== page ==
Dec 22

Bleedin’ vs Leading edge

For the last few days I’ve been playing a new game on my phone. Nothing exciting there really, games have been on phones since Snake (Sam was a master on her old Nokia 6110). The game itself isn’t that original either, basically it’s capture the flag. So why the title?

Several years ago I was the Business Manager for an education technology charity in Bristol called Futurelab. One of their flagship projects, completed before I joined, was very much touted as an example of leading edge technology in learning situations.

Savanah involved teams of school kids, running around their playing field pretending to be lions on the African Savanah. They had to capture territory, attack other animals for food, and so forth. All this was achieved with HP PDA’s, GPS units in rucksack, and a not inconsiderable army of tech support from HP Labs in Bristol who camped out in the school to manage the field trial! An amazing idea, but even if the legal challenges over copyright and who actually owned the idea could have been sorted out – it was a looong way from being implementable, let along a profitable proposition back in late-2002. This was bleeding edge, proof-of-concept stuff.

Flash forward 10 years, and I’m running (ok, mostly walking) around Bristol city centre as part of a team, trying to capture territory, attacking the other team’s bases, collecting energy, and so forth. Location by GPS (check), real time updates (check), massively complex backstory (check, no I’ve not paid much attention to it, but then I’m not sure the kids playing Savanah really paid that much attention to the accompanying natural history lesson). So far, so 2002.

However, this is on my fairly  standard Android smart phone. I don’t have a rucksack with batteries & ancillary equipment; and the game is being played on a global level, has real time chat with team mates, a funky Alternate Reality Map overlay, and is freely available (though its closed Beta at the moment).

Screen shot from Google Play

Welcome to 2012, welcome to Ingress!

But hang on – if it’s free, where’s the business model? Well Niantic Labs are part of Google, so just as the game is being played on a global level, so the business model is part of a larger strategy.

Players are uploading photos of real world places trying to get them nominated as ‘portals’, giving Google masses of additional data to crunch into a 3D view of the world at street level. Most of the teams have set up local groups within one of the two global factions dictated by the game; and most of these are on G+. I’ve not used G+ so much since, well, ever.

Of course we’re also sending our locations back to the big G (under coded ID’s, but since you use your Google ID to get a game ID it’s a 1-2-1 look up), so Google has more info on where the popular places are (most of the portals are in city centres). Plus it knows we like AR games, mobile devices, etc, so I expect to see a shift in ads being served to me shortly. It’ll be interesting to see if the different factions report seeing different ads! :)

Would I pay for in-game gear? Possibly. Running out of ammo just as you’re about to capture the other team’s flag, could trigger a purchase (depending on price point obviously). Being able to upgrade a flag to capture most of Bristol might be worth splashing the Google Wallet about.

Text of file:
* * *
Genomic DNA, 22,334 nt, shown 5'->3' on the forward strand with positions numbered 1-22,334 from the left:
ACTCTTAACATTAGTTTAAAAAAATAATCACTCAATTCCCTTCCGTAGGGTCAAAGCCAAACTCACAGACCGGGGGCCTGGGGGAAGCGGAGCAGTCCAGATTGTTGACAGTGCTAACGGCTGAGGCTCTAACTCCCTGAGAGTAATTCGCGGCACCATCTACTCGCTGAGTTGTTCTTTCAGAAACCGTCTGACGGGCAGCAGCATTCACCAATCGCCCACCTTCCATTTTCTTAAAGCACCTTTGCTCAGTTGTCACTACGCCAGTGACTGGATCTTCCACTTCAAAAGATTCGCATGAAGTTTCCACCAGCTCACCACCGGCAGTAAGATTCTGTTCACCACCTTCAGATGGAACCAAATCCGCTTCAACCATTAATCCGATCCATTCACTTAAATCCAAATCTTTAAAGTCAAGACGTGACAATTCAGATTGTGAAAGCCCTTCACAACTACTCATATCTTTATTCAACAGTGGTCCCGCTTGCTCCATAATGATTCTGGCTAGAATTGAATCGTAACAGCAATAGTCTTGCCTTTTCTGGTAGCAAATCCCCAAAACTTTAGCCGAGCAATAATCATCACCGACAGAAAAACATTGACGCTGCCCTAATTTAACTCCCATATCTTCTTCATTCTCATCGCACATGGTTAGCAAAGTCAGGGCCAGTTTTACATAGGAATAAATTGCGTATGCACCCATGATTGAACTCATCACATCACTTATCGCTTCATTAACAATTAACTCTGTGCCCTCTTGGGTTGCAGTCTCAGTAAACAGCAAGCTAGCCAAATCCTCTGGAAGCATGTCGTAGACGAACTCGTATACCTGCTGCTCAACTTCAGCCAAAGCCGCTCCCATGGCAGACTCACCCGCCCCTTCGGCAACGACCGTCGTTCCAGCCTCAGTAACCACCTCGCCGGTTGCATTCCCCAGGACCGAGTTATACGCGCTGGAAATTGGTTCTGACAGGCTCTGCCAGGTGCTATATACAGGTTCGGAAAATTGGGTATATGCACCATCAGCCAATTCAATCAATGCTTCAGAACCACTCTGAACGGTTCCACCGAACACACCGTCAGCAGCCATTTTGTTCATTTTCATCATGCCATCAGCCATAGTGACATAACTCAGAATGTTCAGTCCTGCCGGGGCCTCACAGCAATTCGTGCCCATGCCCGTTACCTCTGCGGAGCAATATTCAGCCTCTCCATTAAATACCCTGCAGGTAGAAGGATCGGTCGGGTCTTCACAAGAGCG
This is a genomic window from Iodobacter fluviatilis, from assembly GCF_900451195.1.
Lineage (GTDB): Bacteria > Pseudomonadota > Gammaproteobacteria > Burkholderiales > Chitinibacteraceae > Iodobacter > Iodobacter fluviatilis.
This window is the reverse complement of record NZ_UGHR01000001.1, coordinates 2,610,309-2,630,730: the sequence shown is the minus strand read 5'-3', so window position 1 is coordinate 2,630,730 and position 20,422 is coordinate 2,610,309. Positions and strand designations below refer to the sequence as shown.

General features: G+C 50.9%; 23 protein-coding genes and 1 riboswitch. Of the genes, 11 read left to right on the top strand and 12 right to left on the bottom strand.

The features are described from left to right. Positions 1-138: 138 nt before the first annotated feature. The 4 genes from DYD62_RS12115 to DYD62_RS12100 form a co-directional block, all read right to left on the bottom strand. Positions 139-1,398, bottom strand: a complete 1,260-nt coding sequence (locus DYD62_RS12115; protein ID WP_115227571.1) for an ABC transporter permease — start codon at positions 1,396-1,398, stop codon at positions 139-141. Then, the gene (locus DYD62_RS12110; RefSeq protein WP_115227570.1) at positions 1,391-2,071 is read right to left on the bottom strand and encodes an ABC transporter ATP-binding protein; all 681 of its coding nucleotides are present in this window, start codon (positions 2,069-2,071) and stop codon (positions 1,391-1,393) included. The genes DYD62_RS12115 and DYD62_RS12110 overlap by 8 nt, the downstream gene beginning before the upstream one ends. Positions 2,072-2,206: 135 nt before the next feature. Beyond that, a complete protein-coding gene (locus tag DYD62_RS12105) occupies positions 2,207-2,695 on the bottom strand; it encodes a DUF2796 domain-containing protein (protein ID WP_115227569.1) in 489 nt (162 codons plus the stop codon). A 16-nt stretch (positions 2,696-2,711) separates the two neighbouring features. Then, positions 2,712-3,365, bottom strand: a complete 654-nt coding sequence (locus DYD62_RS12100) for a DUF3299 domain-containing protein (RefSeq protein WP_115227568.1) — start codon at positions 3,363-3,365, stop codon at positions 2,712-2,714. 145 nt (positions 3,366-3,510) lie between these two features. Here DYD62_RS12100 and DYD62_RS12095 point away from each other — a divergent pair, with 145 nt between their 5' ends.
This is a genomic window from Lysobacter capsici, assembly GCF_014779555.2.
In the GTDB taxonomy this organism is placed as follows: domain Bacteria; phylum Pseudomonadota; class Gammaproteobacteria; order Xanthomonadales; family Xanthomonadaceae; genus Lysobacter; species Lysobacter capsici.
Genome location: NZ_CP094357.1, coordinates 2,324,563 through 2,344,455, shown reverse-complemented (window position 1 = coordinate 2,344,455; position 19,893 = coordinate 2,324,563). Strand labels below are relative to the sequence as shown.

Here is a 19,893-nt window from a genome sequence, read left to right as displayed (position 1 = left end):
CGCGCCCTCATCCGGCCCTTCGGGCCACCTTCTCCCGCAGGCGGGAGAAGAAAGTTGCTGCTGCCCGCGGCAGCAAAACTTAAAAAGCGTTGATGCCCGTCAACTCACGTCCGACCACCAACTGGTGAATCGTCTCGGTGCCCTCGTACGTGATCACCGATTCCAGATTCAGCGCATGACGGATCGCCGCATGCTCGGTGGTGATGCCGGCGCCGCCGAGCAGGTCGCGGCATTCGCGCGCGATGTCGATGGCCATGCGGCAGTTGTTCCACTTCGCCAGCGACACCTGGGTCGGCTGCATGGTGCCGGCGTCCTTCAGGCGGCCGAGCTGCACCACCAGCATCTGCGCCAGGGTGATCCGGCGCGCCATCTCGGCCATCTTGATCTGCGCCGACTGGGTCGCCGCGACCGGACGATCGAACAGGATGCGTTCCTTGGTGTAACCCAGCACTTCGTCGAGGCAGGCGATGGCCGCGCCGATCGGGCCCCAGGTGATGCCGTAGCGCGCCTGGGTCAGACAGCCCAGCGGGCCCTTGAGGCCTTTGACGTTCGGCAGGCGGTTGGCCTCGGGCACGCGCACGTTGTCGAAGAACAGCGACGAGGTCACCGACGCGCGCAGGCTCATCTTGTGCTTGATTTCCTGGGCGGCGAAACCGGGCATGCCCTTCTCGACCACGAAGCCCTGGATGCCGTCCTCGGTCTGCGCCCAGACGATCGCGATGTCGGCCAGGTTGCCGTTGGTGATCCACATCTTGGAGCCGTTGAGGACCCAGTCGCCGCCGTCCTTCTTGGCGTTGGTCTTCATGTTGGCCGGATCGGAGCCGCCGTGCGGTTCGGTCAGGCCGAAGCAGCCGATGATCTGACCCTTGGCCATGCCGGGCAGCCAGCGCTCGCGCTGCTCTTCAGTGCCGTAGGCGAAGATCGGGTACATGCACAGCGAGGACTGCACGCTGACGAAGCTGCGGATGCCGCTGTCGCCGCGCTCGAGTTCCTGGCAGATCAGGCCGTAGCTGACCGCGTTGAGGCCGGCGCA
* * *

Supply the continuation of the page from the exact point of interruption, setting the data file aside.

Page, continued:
At the moment, there’s little incentive spend as there’s no defined ‘end-game’ or winning state. So there’s no sense of urgency, however, that could change with a couple of lines of code.

What ever Google’s longer term plan is (if there even is one at this point), its going to be fun seeing what happens; and playing along obviously!

So: Resistance or Enlightenment – you choose!

And if you’re not sure about the bleedin’ title – watch this!

Dec 10

Next generation engineers

What happens when 110 Year 4 & 5 Primary School children meet a 1,000 mph car?

Last week I was lucky enough to give a talk at a local (Bristol, UK) Primary School about the Bloodhound Supersonic Car (Bloodhound SSC) project. I signed up as a 1K supporter pretty much as the scheme launched (Aug 2009) and as an Ambassador shortly after that. Having done a couple of STEM / Bloodhound Ambassador events and activities, this was my first Primary School and first solo talk.

The pupils at the school had been making their own cars and were keen to know more about how Bloodhound SSC is being made. As a mechanical engineer by first degree, it was an excellent opportunity to talk with the children and pass on some of my passion for engineering!!

One of the great innovative technologies being used with Bloodhound SSC is the use of composite fibres in the monocoque shell that houses Andy Green & the HTP (High Test Peroxide) tank. While a primary school probably doesn’t have access to carbon fibre and autoclaves, they do use papier-mâché (which is a composite material) – so I could legitimately say they were using the same basic engineering technologies as Bloodhound SSC!

I also had the opportunity to show a video of some of the high speed machining that Hanson’s are undertaking for the space frame. While there was no direct link to what they’re doing in the classroom, I wanted to show them actual metal cutting and the preparation needed before you slam £25k of spindle into aircraft grade aluminium.

I had a couple of key things to communicate (mainly around what engineers do, and the level of teamwork and cooperation needed in modern engineering challenges), plus lots of facts & figures about the car itself.  I had to decide what to start with to engage with the children, and keep them engaged for 30min. The animation of Bloodhound SSC racing a Eurofighter is great for this – it’s high tempo and has lots of reference points that helped keep momentum through the talk.

Bloodhound SSC – by a Year 5 student

I followed this with some background details on the car, fortunately the Education Team at Bloodhound SSC make all this stuff available for Ambassadors. We just need to pick it up and flesh out the narrative, and make it appropriate to the audience. At each point when I started to talk about fabricating the structure, or the composite shell – I could pull up a video from BHTV (Bloodhound Television) to illustrate what I was talking about.

I ended the presentation with the video of the rocket test in Newquay on 3 Oct 2012. A really great high point to end on!

After about 30min presentation, I was then bombarded with questions; such as “Why was there all that water when they were cutting the metal bits out?”, and “Why does Andy Green wear a crash helmet?”